I am reliably informed (having checked the site) that Detention and Denial: The Case for Candor After Guantanamo is now available from Amazon.com–which presumably means it is available at other book stores as well. I will post a few excerpts over the next few days–the first one later today–to tantalize you. The book makes the ideal gift for that hard-to-please someone who just happens to be obsessed with U.S. detention policy and the failures of the U.S. political system to face hard problems squarely. It is very brief, non-technical, and attempts to distill the big themes from work I have done over the past few years on the subject. So buy it, read it, and send me your thoughts. I’m very interested to hear them.
Excerpt from the Introduction:
The greatest trick the Devil ever pulled was convincing the world that he didn’t exist,” says the low-grade con man to the arrogant customs agent in the 1995 movie The Usual Suspects, speaking of the great criminal mastermind Keyser Söze. The supposedly crack customs agent Kujan listens with patronizing incredulity to stories of the untrackable, invincible Söze, convinced that he knows the truth and that over time he can get the con man before him to spill the beans. Only in the movie’s final seconds does Agent Kujan realize that the con man himself is the master criminal—or at least someone who is exploiting his legend. And, having convinced Kujan that he doesn’t exist, he disappears: “And like that—he’s gone!”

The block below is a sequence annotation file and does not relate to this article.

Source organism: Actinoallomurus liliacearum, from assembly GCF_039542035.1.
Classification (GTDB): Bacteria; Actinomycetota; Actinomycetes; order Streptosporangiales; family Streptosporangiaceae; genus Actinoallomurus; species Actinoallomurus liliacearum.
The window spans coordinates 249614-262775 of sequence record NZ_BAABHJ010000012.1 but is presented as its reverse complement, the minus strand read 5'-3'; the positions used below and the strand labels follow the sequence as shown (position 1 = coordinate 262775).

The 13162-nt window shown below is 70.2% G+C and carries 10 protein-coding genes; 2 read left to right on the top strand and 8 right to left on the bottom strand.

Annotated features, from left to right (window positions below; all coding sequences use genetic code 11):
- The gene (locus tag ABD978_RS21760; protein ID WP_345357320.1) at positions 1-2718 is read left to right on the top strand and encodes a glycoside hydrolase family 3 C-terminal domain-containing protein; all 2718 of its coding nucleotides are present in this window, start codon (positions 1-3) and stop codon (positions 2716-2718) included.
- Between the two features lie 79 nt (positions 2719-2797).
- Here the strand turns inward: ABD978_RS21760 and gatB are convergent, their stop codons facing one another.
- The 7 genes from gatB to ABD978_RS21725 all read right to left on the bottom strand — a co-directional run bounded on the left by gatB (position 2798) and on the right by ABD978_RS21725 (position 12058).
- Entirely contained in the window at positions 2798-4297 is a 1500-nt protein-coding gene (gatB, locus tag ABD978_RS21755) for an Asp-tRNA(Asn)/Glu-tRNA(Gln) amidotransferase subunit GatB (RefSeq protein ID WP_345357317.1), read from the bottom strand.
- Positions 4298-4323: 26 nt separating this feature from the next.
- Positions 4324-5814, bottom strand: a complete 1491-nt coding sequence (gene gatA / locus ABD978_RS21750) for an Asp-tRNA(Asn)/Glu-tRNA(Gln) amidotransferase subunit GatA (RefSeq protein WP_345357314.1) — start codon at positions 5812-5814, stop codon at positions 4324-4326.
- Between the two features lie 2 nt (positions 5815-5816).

U.S. counterterrorism policy has a bit of Agent Kujan’s Keyser Söze problem. The more successfully our forces take on the enemy, the less people believe that the Devil really exists—at least as an urgent public policy problem requiring the sort of tough measures that challenge other interests and values. The longer the United States goes without suffering a mass casualty attack on the homeland, the less apt people are to believe that al Qaeda and its affiliates and offshoots really pose a lethal threat, that September 11 was more than a lucky strike, that terrorism poses challenges that we cannot address through conventional law enforcement means alone, or that the problem ranks as high as other pressing challenges of the moment–challenges that, unlike al Qaeda, visibly threaten harm on a daily basis. Oil spills, job losses, the national debt, China’s rise, and North Korea’s saber rattling are all visible with the naked eye. We do not have the option of disbelief. Yet the more effectively we conduct counterterrorism, the more plausible disbelief becomes and the more uncomfortable we grow with policies like noncriminal detention, aggressive interrogation, and extraordinary rendition. The more we convince ourselves that the Devil doesn’t really exist, the less willing we are to use those tools, and we begin reining them in or eschewing them entirely. And we let the Devil walk out of the room.